Nearly 22 million pounds of plastic debris enter the Great Lakes every year from the United States and Canada, according to a recent study by Rochester Institute of Technology.
Matthew Hoffman, assistant professor in RIT’s School of Mathematical Sciences, conducted the study using computer simulations to monitor plastic debris traveling through lakes in the northern U.S. and Canada.
“This study is the first picture of the true scale of plastic pollution in the Great Lakes,” Hoffman said.
Hoffman reports that half of the Great Lake pollution, approximately 11 million pounds, goes into Lake Michigan- the equivalent of 100 Olympic-sized pools filled with plastic bottles. Lake Erie comes in second with 5.5 million pounds of pollution, followed by Lake Ontario with 1.3 million pounds.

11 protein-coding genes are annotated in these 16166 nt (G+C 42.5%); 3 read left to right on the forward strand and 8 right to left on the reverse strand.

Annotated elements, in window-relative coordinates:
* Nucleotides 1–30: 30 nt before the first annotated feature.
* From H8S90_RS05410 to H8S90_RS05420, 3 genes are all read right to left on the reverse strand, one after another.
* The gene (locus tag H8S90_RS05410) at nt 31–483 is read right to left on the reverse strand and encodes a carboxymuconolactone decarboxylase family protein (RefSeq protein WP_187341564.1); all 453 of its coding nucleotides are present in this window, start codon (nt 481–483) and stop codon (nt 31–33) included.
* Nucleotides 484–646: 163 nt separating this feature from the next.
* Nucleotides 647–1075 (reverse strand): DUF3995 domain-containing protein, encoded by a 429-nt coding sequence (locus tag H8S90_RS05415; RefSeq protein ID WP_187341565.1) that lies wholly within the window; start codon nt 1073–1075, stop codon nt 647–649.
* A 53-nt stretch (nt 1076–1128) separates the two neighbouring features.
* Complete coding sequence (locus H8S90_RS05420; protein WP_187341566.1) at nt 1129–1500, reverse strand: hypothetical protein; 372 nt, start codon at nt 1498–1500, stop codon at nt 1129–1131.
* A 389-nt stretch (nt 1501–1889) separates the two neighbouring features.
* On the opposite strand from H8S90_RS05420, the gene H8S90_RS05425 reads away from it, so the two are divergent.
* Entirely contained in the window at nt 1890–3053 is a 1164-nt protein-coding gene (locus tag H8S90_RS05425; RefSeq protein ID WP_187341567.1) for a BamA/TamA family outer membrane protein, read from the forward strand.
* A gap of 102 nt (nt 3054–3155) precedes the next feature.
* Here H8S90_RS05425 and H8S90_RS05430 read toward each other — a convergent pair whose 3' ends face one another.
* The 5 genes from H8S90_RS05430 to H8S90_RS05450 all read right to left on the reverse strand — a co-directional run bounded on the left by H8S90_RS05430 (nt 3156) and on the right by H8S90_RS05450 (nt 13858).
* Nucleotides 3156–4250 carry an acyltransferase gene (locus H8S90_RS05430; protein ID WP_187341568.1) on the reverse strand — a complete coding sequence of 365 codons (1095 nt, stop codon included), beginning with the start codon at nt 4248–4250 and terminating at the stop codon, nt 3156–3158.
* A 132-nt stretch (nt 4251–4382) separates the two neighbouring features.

Plastic makes up roughly 80 percent of shoreline trash around the Great Lakes. The main source of this pollution comes from major population centers, including Chicago, Toronto, Cleveland and Detroit.
Debris travels differently in the Great Lakes than in the oceans. Plastic in the lakes is moved to the shore due to winds and lake currents, while ocean pollution floats in patches. Garbage in the Great Lakes often washes ashore in new states or countries.
The study could potentially help with future cleanup and pollution prevention efforts by tracking high concentrations of plastic in the Great Lakes.
Chamberlain Smith is a science intern and a freelance writer based in Athens, Georgia.